Introducing a new series of features, where we dig out Nick’s ‘Big Bumper Book of Cocktails’ and turn our hand to bar room sorcery and magical mixology, in an effort to thin down the bottles of spirits in the drinks cupboard so we can fit in more beers and ciders.
First up, the quintessential-est quintessential cocktail of them all. We’re starting easy – it’s…
The history of the Martini is murkier than one of Nick’s ‘experimental’ wines.
There are four main theories. Take your pick…
World renowned bartender Jerry Thomas (no relation to Terry) created the drink, having published a ‘Martinez’ recipe in his 1887 bartending book. It bears a similar-ish resemblance to the Martini we know, but his recipe contained bitters, sweet vermouth and maraschino liqueur.
The Martini was created by Julio Richelieu, bar owner in the gold-panning town of Martinez, California. He concocted the booze when a prospector who’d just struck gold, entered his bar and asked for an appropriately named, celebratory tipple.
The drinks company Martini & Rosso invented the Martini for a branding exercise, in order to sell more of their Italian sweet vermouth. Most likely.
The Martini was invented by and named after Martini di Arma di Taggia, hotshot barman of Manhattan’s Knickerbocker Hotel, who served his signature booze to money-bags oil magnate, John. D. Rockefeller *
How to make a Martini.
Difficulty level: Easy
What you’ll need:
1 oz dry vermouth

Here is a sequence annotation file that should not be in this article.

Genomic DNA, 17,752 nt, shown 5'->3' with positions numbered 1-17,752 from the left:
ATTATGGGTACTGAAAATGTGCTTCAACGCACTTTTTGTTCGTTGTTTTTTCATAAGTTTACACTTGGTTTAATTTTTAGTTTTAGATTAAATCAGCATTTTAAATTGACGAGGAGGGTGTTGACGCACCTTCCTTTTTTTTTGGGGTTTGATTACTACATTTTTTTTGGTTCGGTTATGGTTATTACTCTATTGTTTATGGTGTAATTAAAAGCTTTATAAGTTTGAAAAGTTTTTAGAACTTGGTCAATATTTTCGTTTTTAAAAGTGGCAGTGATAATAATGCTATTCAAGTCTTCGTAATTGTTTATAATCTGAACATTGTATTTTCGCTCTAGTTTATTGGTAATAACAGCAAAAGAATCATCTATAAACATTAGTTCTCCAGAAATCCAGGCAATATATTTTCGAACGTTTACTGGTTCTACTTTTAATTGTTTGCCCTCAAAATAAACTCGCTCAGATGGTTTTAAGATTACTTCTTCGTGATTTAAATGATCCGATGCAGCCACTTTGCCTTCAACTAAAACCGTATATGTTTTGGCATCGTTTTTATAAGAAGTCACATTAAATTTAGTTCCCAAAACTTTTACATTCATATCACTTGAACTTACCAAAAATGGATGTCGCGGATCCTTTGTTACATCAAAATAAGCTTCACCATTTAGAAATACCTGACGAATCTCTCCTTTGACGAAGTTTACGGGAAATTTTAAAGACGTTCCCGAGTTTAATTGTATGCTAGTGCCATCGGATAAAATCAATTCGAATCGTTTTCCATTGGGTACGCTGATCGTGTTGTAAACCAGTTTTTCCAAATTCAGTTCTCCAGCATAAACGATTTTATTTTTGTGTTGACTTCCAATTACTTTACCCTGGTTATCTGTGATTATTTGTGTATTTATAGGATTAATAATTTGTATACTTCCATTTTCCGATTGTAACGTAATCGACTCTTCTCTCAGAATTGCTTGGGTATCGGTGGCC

4 oz gin
An olive to garnish
1 Pour 4 oz gin and 1 oz vermouth into a cocktail shaker full of smashed up ice. Stir, not shake.
2 Stir for half a minute, to chill and combine.
3 Pour into a suitable glass, then adorn with a skewered olive. If you fancy a splash of citrus, replace the olive with a twist of lemon, making sure you give it a squeeze to release the oils before dropping it in the glass.
4 Sip in a stylish fashion.
Replace the olive with an onion. (cocktail, not spring)
The Mel Gibson
Replace the olive with a fist (just made that one up)
James Bond’s Fave. According to Ian Flemming…
“Three measures of Gordon’s, one of vodka, half a measure of Kina Lillet. Shake it very well until it’s ice-cold, then add a large thin slice of lemon peel. Got it?”
Casino Royale, Chapter 7
The Noel Coward
A large glass of gin, ‘waved in the general direction of Italy’. Ho ho, Noel!** You are a card!
* A very doubtful theory. There’s no word of it on their website, and you’d have thought their marketing guys would be ALL over it. Also: Rockefeller was a well known abstainer of both booze and fags.
** Not you, Edmonds. Get back to your pet pestering.